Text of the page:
Students, your family could visit Japan under a new travel exception

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Is it more good news for overseas students in Japan? According to a report from The Japan Times, the government has quietly allowed parents of foreign nationals in the country to visit Japan for a short period of time, despite the current restriction in place barring tourists from entering its borders.

Quoting an official from the foreign ministry, the government has granted a “special exceptional circumstances” visa to first and second-degree relatives of foreign residents residing in the country. First-degree relatives are defined as parents or children of foreign residents, while second-degree relatives include grandparents, grandchildren, and siblings.

The circumstances that permit travelling include

  • Families who want to visit Japan to see their relatives
  • Family members who need to care for an ill resident of Japan; a foreign resident who is having a baby; or those who require immediate support in their daily lives
  • Family members visiting a near-death resident, or those paying their respects to a deceased resident
  • Family members who need to accompany travelling minors or those who cannot travel alone due to illness or other pertinent reasons

“We’ve started issuing visas to families of foreign residents in Japan hoping to make short-term visits,” a foreign ministry official was quoted saying. “We conduct visa issuance screening on a case-by-case basis, so I suggest people contact their nearest embassy or consulate for more information.”

The official also clarified that those who cannot legally prove their relationship to a foreign resident in Japan, such as fiances or partners, will unlikely be granted a visa under the new category.

Can foreigners visit Japan?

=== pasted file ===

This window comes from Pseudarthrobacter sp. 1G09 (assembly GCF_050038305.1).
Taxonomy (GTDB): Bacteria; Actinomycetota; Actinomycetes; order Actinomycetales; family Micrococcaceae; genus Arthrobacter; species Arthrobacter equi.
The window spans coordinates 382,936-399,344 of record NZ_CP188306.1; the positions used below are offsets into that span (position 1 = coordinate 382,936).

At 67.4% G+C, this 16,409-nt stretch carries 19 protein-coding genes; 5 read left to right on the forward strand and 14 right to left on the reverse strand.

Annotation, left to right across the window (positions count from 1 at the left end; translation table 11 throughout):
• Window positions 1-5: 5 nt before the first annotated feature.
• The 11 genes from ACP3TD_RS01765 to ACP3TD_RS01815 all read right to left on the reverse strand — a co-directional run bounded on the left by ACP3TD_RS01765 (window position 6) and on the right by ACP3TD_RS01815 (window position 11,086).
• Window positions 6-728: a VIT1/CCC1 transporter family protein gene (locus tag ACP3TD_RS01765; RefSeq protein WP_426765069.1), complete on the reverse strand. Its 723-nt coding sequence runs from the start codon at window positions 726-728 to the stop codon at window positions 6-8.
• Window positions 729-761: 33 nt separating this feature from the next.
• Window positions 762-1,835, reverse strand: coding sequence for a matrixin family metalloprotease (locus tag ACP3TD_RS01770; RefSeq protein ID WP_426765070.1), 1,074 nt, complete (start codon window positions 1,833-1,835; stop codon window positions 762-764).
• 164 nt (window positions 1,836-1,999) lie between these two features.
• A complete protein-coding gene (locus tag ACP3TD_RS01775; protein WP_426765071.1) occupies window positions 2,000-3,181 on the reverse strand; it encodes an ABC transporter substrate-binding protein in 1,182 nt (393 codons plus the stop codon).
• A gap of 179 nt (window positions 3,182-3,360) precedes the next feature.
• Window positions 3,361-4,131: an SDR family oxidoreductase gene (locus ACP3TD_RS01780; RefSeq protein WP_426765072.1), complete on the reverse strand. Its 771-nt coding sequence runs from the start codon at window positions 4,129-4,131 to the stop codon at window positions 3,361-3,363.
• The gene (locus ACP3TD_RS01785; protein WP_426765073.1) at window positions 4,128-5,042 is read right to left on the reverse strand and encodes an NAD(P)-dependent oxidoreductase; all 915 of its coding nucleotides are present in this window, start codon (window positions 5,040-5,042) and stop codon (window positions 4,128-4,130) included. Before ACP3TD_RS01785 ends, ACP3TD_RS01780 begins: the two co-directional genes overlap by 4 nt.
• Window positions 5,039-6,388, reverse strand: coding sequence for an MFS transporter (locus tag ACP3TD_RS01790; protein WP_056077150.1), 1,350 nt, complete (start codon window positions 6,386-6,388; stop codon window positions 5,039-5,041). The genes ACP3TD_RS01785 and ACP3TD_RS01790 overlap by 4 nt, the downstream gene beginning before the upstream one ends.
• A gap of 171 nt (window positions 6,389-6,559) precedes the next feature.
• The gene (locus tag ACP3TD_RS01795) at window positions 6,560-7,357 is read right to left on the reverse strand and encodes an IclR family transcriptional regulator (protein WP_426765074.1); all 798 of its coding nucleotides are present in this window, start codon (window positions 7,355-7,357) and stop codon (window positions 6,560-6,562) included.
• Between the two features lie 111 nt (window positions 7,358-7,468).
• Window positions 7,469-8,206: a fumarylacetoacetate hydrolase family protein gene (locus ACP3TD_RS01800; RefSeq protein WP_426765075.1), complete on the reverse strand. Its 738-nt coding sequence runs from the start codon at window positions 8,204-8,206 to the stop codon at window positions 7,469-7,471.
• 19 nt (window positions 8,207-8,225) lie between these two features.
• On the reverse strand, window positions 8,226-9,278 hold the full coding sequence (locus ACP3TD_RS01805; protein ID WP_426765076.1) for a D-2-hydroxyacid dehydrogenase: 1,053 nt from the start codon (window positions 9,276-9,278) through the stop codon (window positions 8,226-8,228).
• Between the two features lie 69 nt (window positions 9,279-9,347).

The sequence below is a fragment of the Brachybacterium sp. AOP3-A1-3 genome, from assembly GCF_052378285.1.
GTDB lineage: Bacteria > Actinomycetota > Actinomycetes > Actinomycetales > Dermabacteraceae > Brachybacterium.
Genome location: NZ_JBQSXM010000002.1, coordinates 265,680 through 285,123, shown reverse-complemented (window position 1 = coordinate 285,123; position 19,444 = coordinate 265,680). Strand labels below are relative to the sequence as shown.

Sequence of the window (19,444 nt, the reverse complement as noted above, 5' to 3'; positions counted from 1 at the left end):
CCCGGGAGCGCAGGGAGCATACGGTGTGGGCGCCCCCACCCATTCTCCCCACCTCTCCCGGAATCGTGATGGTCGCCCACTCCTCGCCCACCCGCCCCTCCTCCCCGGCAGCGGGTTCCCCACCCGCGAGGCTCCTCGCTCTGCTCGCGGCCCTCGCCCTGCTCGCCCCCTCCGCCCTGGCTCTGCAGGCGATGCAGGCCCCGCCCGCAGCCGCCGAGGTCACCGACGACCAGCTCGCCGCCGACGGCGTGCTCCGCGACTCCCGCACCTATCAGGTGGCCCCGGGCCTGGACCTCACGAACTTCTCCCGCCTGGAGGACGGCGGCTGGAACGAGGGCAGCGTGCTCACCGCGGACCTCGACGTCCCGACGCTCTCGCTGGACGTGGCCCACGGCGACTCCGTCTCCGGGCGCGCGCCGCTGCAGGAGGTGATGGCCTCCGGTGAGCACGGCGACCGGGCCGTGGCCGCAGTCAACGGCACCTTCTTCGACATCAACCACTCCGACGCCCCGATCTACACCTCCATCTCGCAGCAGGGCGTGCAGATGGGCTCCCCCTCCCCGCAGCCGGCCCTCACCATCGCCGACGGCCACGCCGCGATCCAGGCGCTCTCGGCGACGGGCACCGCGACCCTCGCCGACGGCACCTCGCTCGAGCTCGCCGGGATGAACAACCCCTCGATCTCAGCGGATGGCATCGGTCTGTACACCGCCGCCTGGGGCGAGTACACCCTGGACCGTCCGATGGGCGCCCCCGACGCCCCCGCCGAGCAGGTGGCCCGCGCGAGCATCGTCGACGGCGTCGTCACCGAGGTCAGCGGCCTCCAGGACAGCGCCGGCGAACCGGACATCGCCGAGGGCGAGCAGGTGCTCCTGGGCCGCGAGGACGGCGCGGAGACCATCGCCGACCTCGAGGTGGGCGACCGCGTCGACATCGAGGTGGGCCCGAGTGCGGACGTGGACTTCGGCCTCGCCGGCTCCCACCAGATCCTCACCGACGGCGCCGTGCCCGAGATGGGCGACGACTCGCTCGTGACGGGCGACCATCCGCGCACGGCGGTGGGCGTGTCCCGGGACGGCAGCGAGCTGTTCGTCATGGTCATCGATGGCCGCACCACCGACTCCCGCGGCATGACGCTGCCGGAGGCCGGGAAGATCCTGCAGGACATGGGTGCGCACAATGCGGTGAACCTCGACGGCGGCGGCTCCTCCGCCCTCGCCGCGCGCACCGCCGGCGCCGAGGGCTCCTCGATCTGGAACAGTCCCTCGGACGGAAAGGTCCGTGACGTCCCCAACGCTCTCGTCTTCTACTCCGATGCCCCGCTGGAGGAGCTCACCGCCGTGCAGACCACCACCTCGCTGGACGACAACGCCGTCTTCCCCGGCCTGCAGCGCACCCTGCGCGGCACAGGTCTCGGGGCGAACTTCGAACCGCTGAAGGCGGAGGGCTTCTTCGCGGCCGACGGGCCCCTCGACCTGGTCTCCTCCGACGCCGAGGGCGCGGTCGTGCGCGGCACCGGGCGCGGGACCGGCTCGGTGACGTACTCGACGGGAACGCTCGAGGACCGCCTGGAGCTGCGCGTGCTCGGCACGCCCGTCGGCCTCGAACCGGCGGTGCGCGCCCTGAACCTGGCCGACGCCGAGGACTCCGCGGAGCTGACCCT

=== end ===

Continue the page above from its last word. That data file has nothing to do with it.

While Japan has started to admit foreigners who have sponsors, such as business travellers and international students, it’s still not open to tourists. Source: Philip Fong/AFP

Will more foreigners be allowed to visit Japan? 

Japan had recently upped its foreign visitor cap to 10,000 from April 10, 2022 this year, an increase from the previous 7,000 announced on March 14, 2022. Japan has had one of the longest and strictest international border lockdowns throughout the pandemic, which began in April 2020. Foreigners weren’t allowed to visit Japan, which included international students who couldn’t return to campus for physical classes. 

Since border restrictions were eased last month, a total of 30,000 overseas students have reportedly arrived in Japan after struggling to keep up with their classes offshore for two years. The government estimates some 150,000 international students are waiting to enter the country as of March, and has plans to admit them by the end of May under a priority entry programme. 

On April 6, 2022, the Japanese government released a statement saying that it would lift its non-entry ban on foreign travellers from 106 countries. The vague statement caused confusion among foreigners, who have found it difficult to navigate Japan’s bureaucracy on travel restrictions throughout the pandemic.

 

That doesn’t mean visitors can start packing their suitcases just yet. There are no concrete measures to issue new tourist visas as Japan treads cautiously in reopening its borders. The country had initially planned to ease its travelling rules in November, but pushed it to March this year following the global Omicron wave late last year. 

As of Jan. 4, 2022, 400,000 people had received approval for entry into Japan but are still waiting to do so, according to Immigration Services Agency, with some probably having given up since then. 

For foreign residents of Japan who remained in the country throughout the pandemic, the possibility of seeing their family members again is met with hope and elation on social media. 

If you’re an international student in the country, your family members who wish to visit Japan can start by visiting the nearest Japanese consulate and embassies, as the new travel exception is granted only on a case-by-case basis.

 





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